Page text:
In the first sense, “invisible causes” are the social movements for equity, inclusion, and justice that philanthropic funders all too often ignore. These causes are ‘invisible” to philanthropy insofar as they are not effectively integrated into foundations’ organizational and grantmaking practices and goals.
In the second sense, “invisible causes” are the taken-for-granted ; societal structures and institutions that create and maintain these inequities, exclusions, and injustices. While these racist, sexist, anti-Indigenous, anti-poor, and ableist structures and institutions manifest through concrete social and organizational policies, they are made “invisible” to philanthropic funders by ideology.
This special edition, led by PhiLab’s Quebec Hub, looks into some of these ‘invisible causes’. We hope to start a discussion on how philanthropy can shed light onto those causes kept in the shadows.
Enjoy your reading!
- Editorial: Invisible Causes and Philanthropy, by Adam Saifer, Quebec Hub Supervisor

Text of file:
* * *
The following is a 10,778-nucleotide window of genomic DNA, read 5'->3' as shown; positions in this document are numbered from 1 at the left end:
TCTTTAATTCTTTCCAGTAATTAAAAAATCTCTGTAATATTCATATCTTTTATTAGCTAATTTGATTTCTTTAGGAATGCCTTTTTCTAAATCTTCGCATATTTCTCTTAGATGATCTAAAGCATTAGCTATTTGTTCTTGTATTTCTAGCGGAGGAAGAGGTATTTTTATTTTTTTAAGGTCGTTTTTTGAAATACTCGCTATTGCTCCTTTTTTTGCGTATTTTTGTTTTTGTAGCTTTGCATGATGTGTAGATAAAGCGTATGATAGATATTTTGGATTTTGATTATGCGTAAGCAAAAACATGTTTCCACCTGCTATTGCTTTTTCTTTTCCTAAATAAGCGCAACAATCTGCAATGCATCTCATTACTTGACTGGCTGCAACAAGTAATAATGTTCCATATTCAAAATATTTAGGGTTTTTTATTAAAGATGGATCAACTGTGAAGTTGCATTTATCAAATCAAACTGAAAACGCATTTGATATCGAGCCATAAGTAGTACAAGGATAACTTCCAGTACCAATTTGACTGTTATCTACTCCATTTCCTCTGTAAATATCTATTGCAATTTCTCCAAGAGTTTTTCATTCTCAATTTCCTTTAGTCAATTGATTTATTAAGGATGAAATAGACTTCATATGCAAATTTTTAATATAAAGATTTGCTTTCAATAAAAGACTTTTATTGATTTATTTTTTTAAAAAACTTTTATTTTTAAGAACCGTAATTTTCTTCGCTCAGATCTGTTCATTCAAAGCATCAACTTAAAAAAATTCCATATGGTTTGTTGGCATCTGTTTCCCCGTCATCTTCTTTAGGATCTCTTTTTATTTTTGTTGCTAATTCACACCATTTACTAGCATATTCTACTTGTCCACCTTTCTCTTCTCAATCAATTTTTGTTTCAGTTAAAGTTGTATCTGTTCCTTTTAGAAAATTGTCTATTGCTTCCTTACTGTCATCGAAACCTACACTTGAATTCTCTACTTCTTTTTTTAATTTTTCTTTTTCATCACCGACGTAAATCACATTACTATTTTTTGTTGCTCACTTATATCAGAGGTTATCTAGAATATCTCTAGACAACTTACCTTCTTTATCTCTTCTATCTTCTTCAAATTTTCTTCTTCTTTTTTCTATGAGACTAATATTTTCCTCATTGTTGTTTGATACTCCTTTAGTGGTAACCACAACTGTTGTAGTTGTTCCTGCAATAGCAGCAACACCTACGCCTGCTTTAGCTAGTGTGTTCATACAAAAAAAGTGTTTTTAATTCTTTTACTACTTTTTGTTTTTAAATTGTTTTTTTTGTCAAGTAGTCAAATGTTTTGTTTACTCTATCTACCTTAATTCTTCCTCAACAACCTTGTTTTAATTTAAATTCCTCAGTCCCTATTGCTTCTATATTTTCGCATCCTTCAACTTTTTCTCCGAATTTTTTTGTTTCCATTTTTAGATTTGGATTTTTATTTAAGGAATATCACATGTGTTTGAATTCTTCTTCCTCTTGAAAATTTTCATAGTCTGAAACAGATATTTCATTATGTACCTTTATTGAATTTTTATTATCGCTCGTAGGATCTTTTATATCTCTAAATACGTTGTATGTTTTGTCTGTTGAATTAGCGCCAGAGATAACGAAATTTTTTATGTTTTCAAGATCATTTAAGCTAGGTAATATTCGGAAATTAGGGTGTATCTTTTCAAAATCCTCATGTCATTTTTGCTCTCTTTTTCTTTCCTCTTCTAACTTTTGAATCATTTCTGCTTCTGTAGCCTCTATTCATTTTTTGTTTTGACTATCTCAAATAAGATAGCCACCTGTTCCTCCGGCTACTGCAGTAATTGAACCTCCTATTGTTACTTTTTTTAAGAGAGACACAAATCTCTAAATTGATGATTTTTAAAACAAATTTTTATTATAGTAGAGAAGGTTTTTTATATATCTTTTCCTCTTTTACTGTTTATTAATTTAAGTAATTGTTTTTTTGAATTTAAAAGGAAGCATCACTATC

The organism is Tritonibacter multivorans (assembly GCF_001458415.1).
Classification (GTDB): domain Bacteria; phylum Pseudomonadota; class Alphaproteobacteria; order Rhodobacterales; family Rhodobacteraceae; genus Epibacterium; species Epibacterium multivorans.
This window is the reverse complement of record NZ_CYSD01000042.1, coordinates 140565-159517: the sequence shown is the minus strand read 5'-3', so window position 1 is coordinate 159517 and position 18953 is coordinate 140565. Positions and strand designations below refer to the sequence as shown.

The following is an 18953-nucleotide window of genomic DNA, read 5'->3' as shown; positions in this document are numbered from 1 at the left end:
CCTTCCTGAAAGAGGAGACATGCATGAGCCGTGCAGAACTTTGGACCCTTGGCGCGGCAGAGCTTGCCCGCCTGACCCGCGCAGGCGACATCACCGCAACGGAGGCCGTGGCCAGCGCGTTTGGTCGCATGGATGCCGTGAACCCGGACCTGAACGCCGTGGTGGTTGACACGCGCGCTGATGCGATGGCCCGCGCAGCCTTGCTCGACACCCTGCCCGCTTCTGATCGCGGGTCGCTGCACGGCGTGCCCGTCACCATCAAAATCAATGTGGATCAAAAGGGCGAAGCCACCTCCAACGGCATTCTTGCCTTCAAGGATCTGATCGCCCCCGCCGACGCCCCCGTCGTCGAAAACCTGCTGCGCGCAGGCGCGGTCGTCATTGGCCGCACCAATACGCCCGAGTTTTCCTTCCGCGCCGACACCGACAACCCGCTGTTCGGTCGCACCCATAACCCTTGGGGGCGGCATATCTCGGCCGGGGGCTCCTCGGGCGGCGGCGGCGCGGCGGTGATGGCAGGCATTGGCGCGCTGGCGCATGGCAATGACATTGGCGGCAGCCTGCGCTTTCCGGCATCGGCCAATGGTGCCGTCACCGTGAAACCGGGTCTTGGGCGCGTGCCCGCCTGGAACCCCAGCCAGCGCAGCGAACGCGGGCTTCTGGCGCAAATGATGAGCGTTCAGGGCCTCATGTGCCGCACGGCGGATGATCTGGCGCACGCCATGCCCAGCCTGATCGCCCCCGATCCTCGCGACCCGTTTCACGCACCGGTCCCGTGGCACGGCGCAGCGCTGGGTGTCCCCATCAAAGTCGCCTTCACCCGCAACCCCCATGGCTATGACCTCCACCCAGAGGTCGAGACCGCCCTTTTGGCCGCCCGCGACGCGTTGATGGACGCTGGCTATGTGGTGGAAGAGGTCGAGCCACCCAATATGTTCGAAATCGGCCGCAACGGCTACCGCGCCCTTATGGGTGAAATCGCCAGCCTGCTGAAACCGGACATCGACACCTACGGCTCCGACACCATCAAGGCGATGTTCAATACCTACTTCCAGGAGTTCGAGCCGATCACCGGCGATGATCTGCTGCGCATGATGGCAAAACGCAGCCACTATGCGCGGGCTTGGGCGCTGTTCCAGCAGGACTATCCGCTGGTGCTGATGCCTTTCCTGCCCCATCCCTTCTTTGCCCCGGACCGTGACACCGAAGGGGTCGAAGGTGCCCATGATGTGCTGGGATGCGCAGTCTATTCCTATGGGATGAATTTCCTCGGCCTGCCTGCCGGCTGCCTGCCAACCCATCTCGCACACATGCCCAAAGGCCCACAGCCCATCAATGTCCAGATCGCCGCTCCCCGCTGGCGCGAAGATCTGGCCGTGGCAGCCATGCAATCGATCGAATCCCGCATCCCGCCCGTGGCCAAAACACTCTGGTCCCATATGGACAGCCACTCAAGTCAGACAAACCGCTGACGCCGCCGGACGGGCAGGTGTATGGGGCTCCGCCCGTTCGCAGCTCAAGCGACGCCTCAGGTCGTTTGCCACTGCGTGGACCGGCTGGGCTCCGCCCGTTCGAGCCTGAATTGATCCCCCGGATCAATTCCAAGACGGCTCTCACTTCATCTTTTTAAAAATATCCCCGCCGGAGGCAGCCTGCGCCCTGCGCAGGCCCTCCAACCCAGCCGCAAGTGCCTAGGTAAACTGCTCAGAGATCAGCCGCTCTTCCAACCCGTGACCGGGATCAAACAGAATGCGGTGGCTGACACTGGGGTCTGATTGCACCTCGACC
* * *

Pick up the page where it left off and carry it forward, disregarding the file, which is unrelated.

- Interview with Meghan Joy: Philanthropy and Seniors’ Issues, by Adam Saifer, Quebec Hub Supervisor
- Comment augmenter l’intérêt pour une cause invisible?, by Jennifer Fils-Aimé, Quebec Hub, Supervised by Diane Alalouf-Hall
- Interview with Claude Pinard, Executive Director of the Mirella and Lino Saputo Foundation, by Jennifer Fils-Aimé, Quebec Hub
- Accroître le soutien des entreprises à une cause « invisible », by Saouré Kouamé, Ontario Hub
- Video: Table Ronde Virtuelle: Augmenter la collaboration des fondations subventionnaires dans le secteur des personnes âgées
(in French only), with the Mirella & Lino Saputo Foundation, Présâges, and PhiLab’s Quebec Hub
- Book: La solidarité en crise, Centraide et la nouvelle philanthropie, by Taëb Hafsi & Saouré Kouamé, Quebec Hub